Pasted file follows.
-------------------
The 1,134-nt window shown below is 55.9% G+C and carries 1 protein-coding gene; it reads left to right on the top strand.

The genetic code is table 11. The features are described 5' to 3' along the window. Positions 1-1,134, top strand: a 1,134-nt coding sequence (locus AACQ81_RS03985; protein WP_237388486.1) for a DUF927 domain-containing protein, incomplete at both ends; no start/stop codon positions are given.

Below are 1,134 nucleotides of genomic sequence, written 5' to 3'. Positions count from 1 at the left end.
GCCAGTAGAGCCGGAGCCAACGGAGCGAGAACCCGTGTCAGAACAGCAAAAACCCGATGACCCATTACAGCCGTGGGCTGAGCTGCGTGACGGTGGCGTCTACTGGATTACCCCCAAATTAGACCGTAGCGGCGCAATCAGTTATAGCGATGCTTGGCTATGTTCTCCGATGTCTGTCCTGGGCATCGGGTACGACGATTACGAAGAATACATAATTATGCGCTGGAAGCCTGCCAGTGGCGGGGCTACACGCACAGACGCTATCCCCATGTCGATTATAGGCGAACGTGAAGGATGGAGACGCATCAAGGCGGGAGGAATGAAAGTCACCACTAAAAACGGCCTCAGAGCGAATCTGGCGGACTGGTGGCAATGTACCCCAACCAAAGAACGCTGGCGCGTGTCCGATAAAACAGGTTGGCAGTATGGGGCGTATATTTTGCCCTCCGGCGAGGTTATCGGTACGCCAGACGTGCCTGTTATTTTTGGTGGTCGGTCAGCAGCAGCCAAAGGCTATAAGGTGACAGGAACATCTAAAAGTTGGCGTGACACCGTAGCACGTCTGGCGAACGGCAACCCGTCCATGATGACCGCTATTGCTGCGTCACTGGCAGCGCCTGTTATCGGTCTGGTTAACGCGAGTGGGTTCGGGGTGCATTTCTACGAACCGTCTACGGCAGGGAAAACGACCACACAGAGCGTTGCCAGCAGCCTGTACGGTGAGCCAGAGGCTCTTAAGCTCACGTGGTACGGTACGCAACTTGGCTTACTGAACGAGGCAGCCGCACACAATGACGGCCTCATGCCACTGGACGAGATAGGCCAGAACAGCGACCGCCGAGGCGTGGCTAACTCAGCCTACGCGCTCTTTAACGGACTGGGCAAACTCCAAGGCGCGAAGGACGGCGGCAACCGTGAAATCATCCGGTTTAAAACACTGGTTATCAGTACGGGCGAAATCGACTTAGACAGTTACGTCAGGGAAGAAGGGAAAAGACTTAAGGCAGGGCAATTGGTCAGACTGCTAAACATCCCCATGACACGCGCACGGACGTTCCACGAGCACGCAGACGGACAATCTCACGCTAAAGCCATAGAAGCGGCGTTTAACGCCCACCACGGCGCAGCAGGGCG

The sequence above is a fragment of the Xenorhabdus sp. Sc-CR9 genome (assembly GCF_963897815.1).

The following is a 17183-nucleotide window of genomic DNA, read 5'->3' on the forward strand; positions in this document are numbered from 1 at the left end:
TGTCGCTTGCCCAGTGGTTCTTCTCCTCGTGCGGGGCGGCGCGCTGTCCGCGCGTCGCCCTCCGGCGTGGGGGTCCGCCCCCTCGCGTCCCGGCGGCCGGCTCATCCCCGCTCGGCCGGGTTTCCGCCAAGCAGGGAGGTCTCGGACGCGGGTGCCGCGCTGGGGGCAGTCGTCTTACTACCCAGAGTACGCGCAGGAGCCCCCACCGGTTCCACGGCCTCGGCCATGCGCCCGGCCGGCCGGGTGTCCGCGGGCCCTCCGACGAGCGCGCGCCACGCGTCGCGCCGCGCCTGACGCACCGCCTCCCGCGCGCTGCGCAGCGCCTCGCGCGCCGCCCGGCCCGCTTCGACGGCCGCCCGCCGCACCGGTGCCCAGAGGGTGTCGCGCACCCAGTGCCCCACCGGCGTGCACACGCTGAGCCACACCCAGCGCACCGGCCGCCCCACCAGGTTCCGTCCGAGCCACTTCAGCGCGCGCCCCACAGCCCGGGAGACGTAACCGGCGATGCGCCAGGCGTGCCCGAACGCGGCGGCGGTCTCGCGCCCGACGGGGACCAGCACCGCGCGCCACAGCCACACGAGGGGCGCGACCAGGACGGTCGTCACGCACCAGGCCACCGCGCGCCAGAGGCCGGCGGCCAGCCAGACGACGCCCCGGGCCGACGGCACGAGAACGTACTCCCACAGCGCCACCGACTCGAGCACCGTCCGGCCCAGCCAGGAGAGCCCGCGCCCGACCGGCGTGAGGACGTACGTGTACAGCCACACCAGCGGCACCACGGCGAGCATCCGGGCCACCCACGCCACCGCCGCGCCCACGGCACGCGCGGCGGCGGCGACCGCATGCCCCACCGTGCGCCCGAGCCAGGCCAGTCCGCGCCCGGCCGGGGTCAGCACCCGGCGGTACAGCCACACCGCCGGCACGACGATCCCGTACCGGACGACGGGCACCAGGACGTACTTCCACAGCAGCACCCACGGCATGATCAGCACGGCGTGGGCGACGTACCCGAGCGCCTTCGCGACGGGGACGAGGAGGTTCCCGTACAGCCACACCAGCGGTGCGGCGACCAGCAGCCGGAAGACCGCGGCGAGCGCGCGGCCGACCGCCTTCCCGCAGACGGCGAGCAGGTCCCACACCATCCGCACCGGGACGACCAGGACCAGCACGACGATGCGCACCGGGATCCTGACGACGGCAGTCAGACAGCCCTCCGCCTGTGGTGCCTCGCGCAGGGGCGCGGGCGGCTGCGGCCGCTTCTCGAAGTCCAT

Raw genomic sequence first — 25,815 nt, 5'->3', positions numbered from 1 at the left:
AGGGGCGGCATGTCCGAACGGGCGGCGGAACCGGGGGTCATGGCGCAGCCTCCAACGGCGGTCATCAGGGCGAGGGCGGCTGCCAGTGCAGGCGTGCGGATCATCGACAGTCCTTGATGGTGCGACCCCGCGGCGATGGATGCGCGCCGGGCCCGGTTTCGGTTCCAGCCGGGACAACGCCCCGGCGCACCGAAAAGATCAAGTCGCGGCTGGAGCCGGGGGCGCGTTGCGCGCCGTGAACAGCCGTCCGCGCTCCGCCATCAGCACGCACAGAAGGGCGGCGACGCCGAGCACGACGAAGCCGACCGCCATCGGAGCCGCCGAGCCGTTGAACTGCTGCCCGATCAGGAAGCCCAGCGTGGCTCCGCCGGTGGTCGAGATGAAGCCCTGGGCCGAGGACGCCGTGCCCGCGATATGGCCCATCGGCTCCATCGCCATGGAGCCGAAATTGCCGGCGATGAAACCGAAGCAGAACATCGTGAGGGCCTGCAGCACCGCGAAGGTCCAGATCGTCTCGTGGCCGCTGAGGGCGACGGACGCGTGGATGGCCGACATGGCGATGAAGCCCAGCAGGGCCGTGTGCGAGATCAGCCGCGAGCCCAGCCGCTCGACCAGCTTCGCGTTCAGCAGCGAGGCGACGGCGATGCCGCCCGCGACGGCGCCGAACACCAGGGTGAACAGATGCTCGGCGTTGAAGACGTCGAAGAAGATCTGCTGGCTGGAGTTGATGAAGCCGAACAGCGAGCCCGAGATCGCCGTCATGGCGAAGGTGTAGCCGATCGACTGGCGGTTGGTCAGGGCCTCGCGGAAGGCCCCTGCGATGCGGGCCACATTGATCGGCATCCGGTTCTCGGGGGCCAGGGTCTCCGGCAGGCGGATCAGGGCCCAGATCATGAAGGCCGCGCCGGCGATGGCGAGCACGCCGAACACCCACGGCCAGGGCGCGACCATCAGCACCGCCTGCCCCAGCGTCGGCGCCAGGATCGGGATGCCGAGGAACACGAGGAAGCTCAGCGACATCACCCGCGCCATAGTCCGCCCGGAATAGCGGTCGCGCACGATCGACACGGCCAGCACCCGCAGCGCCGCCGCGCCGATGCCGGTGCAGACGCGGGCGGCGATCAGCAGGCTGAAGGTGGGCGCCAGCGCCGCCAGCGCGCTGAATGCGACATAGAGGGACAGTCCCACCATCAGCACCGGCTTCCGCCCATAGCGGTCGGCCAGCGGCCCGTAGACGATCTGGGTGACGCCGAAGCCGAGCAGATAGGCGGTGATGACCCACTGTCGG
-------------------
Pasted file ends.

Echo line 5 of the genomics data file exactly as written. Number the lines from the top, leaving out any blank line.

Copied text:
The sequence above is a fragment of the Xenorhabdus sp. Sc-CR9 genome (assembly GCF_963897815.1).